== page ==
Despite a bumpy ride, global equities have made a positive start to 2023. The MSCI ACWI entered May 9.0% higher, largely driven by solid returns across developed markets, with European stocks particularly strong. Globally all sectors have delivered positive returns year-to-date, although the gap between the best performers (information technology +20%, communications +19.3%) and the weakest (energy +1.1%) is stark over a relatively short period.
Also notable is that growth-orientated sectors have delivered such strong returns against a backdrop of ongoing monetary policy tightening – typically a headwind for longer duration stocks – with central banks in the US, Europe and elsewhere continuing to fight inflation by raising interest rates. Perhaps less surprising given the hype surrounding the launch of ChatGPT, is that stocks linked to artificial intelligence (AI) have powered much of the market's year-to-date gains.
In the US, six companies – Microsoft, Alphabet (Google), Amazon, Meta (Facebook), Nvidia and Salesforce – have generated half of the S&P 500's +9.0% return, helping to offset losses in the financial sector following high-profile bank failures. They have also more than compensated for deficits in the education sector where student interest in ChatGPT has inflicted big losses on study content providers like Pearson, Duolingo and Chegg.
The US technology sector's quick-fire gains have already recouped most of 2022's losses but also reignited fears of a stock market bubble. The sector's P/E of 25x is similar to pre-correction levels of a year ago and IT stocks now represent over a quarter of the overall S&P 500 index. This concentration risk could be especially dangerous for passive investors – suffice to say that stock selection right stocks has rarely looked more important for downside protection.
Growth exposure at value prices
Many of the 'AI winners' are owned by our equity funds, helping them to deliver positive absolute and relative returns for clients so far this year. As well as Microsoft and Alphabet, SKAGEN Global holds ASML, the Dutch semiconductor equipment manufacturer which is likely to benefit hugely from the rapid adoption of AI technologies. Combined, these three companies have contributed +9.4% to portfolio returns in 2023.
SKAGEN Kon-Tiki owns the world's two largest memory chip makers, TSMC and Samsung, which supply the hardware for AI devices, while long-standing exposure also comes via Foxconn, a key player in developing China's machine-leaning capabilities. These three holdings have added 8.4% to the fund's year-to-date returns.
The longer-term disruptive force of AI will be felt far beyond the companies helping to develop its technology and the businesses most threatened by their rapid progress. ChatGPT has grabbed recent headlines but AI has already changed how we live and work – think navigation apps and virtual assistants. Its longer-term impact could be as transformative as the internet, mobile phones and WiFi – think autonomous vehicles and new medical treatments.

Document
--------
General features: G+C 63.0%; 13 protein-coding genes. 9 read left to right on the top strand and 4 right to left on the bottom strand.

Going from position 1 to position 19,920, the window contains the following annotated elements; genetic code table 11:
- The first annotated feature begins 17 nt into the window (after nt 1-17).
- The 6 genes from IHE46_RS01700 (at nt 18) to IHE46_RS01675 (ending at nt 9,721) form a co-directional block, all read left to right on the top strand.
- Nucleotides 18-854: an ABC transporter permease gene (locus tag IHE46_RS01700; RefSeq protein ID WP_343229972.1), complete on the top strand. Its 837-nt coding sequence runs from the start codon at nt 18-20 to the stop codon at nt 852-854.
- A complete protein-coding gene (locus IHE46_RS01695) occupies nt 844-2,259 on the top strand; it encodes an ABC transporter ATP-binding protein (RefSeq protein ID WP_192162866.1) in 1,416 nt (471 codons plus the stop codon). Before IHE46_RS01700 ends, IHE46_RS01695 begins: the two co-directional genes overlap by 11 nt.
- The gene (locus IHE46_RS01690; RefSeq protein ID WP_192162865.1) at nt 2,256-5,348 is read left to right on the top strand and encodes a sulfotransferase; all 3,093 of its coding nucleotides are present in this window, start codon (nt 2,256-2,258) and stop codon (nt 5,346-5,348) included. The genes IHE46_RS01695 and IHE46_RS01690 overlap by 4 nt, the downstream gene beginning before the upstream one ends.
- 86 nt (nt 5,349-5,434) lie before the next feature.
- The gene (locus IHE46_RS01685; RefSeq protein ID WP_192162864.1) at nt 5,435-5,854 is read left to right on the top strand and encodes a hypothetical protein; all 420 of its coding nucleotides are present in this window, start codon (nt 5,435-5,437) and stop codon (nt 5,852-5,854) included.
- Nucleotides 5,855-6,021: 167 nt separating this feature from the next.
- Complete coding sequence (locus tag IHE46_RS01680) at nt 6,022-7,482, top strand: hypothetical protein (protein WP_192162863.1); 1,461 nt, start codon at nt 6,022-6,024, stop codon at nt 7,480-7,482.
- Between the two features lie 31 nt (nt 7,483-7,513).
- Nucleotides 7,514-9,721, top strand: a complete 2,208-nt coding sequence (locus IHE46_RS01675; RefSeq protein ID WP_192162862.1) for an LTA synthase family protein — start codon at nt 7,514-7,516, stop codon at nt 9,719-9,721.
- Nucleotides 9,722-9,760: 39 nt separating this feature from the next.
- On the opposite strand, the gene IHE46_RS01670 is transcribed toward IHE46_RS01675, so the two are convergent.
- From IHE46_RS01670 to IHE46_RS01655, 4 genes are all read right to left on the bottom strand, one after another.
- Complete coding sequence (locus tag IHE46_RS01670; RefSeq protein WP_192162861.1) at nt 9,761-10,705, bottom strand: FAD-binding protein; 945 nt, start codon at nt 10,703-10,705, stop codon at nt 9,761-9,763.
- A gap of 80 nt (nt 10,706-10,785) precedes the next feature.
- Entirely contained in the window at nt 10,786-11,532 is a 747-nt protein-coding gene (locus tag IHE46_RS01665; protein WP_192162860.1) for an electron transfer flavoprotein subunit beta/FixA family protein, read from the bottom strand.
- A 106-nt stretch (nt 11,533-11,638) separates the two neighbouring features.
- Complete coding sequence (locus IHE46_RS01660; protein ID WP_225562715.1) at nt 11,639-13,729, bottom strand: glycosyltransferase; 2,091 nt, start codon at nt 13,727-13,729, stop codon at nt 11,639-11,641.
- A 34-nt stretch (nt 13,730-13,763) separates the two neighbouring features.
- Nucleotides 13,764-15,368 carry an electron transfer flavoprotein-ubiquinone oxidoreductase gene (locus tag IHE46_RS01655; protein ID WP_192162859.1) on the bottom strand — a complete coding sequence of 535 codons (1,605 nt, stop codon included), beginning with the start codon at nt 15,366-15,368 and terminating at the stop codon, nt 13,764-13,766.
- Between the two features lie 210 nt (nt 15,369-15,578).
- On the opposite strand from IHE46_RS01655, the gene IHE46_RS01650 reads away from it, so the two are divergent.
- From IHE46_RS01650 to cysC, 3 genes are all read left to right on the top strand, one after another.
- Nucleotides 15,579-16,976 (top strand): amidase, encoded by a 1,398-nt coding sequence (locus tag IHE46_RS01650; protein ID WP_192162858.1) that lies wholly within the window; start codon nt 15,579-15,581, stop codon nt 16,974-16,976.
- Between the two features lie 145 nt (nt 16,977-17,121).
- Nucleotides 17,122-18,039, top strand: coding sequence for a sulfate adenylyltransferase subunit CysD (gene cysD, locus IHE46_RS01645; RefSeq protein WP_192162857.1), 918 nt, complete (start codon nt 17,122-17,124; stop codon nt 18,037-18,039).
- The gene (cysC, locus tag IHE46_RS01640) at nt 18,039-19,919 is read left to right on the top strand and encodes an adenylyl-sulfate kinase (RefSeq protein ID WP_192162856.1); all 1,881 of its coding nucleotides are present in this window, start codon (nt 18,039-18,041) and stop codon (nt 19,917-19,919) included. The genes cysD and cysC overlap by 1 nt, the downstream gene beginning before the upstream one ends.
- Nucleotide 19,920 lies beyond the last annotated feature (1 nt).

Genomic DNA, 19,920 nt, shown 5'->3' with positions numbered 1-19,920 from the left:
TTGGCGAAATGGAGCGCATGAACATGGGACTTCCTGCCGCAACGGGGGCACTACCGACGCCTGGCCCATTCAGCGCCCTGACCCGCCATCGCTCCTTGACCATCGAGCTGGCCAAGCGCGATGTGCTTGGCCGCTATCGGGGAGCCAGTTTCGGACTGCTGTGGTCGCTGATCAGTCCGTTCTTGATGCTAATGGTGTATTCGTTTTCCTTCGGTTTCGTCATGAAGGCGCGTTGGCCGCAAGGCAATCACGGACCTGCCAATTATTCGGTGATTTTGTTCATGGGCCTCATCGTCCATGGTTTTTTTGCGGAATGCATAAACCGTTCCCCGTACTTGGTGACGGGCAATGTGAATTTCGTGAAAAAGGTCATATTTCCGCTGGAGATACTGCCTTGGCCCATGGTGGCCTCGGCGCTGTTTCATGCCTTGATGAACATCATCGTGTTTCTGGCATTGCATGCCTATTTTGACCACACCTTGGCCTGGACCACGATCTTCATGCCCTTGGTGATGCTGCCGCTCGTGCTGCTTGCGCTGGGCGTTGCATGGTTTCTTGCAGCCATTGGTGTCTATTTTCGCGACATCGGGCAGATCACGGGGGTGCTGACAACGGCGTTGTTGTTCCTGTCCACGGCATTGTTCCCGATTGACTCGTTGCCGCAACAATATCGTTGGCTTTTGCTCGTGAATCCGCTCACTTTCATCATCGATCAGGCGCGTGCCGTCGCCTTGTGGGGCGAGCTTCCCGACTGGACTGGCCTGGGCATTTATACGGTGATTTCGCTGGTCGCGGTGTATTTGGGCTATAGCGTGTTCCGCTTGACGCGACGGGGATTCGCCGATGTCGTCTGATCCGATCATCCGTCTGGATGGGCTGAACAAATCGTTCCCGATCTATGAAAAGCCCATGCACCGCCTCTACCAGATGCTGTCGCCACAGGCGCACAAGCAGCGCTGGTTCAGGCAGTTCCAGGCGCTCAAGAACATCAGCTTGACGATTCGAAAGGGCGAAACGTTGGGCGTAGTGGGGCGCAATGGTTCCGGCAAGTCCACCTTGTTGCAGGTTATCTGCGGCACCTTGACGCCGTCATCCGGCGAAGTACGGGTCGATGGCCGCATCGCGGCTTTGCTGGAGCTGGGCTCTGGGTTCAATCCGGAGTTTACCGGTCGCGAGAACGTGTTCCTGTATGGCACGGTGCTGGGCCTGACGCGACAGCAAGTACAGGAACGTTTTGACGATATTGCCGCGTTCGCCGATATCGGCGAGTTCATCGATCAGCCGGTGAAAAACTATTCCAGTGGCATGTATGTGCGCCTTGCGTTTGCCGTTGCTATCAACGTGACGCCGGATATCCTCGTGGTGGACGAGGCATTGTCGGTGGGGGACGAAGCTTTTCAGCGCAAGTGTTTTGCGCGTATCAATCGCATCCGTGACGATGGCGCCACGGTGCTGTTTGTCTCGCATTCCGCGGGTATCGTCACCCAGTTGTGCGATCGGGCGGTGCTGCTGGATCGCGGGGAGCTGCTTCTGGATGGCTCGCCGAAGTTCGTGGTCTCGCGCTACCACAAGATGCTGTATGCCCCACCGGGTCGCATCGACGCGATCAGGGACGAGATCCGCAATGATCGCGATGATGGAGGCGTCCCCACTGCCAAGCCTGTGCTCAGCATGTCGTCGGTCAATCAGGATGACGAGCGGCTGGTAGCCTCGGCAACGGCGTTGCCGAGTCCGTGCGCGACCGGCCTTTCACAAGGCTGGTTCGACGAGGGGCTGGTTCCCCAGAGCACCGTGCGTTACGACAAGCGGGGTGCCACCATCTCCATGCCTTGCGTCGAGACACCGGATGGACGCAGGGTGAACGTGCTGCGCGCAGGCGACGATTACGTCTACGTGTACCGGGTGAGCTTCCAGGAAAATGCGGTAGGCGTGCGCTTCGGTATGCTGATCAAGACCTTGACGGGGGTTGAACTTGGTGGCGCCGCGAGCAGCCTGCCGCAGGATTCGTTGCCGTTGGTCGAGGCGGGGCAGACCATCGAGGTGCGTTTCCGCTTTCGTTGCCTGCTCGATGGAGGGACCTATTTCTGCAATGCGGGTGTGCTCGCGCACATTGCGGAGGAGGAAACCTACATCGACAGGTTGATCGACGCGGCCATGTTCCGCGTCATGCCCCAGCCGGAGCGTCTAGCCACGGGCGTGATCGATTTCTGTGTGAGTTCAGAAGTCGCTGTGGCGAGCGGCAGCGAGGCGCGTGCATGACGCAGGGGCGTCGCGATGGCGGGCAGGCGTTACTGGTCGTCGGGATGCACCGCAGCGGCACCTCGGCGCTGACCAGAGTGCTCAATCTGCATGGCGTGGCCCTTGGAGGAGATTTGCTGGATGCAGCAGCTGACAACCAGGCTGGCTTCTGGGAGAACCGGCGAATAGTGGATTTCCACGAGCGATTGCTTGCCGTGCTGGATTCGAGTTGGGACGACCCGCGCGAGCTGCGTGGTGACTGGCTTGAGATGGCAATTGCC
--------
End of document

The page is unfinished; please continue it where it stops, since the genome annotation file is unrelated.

Companies across all sectors will need to embrace the paradigm shift that machine-learning represents. An 85% increase in mentions of 'AI' on company earnings calls this year suggests that management teams are embracing the change. For investors, the possibilities are equally exciting and broad. One study of ChatGPT alone suggests that the share prices of companies with the highest employee exposure to the chatbot outperformed those with harder-to-replace workers by 0.4% daily.
A word of caution
Previous periods of technological transformation have coincided with some of the best stock market returns but before getting too carried away, history also shows the importance of valuation. The chart below plots the S&P 500 index (black line) against its cyclically adjusted P/E ratio (red line) with blue bars indicating periods with zero returns. It shows that phases of rapid digital change don't translate into stock market gains when valuations are high, as they are at present.
It also highlights why picking the right companies at the right prices is the most important driver of investment performance. Irrespective of where we currently are in the AI revolution, valuation remains the single most reliable predictor of future financial returns.
The art of common sense
Although machine learning is already disrupting many professions, picking stocks with consistent success is seemingly beyond its capabilities – at least for now. Several AI-powered funds have been launched with the aim of using machine learning, language and sentiment analysis to deliver market-beating returns. Their results so far are mixed, with most computer-generated portfolios underperforming over a meaningful three-year time period.
This isn't a surprise – markets move quickly, forecasting is tough and the best investors combine financial analysis, creative thinking and intuition.
In SKAGEN, as well as investing in the companies driving and prospering from AI, we see it as another tool that can benefit our own business and clients. It could help us to become more efficient in how we research companies and manage risk on the investment side, while enabling even more tailored customer service and advice would similarly aid the unitholders of our funds.
In the meantime, we will continue to think long-term – our portfolio managers identified Foxconn's AI potential back in 2020 – and separate hype from reality on behalf of our clients. In our 30-year history SKAGEN has embraced technological change more than most, but in managing your money we prefer to use natural common sense over artificial intelligence.
 Source: MSCI, all return figures in USD.
 Source: S&P 500 IT Sector factsheet, as of 28/04/2023.
 All attribution figures based on contribution to absolute portfolio returns in NOK.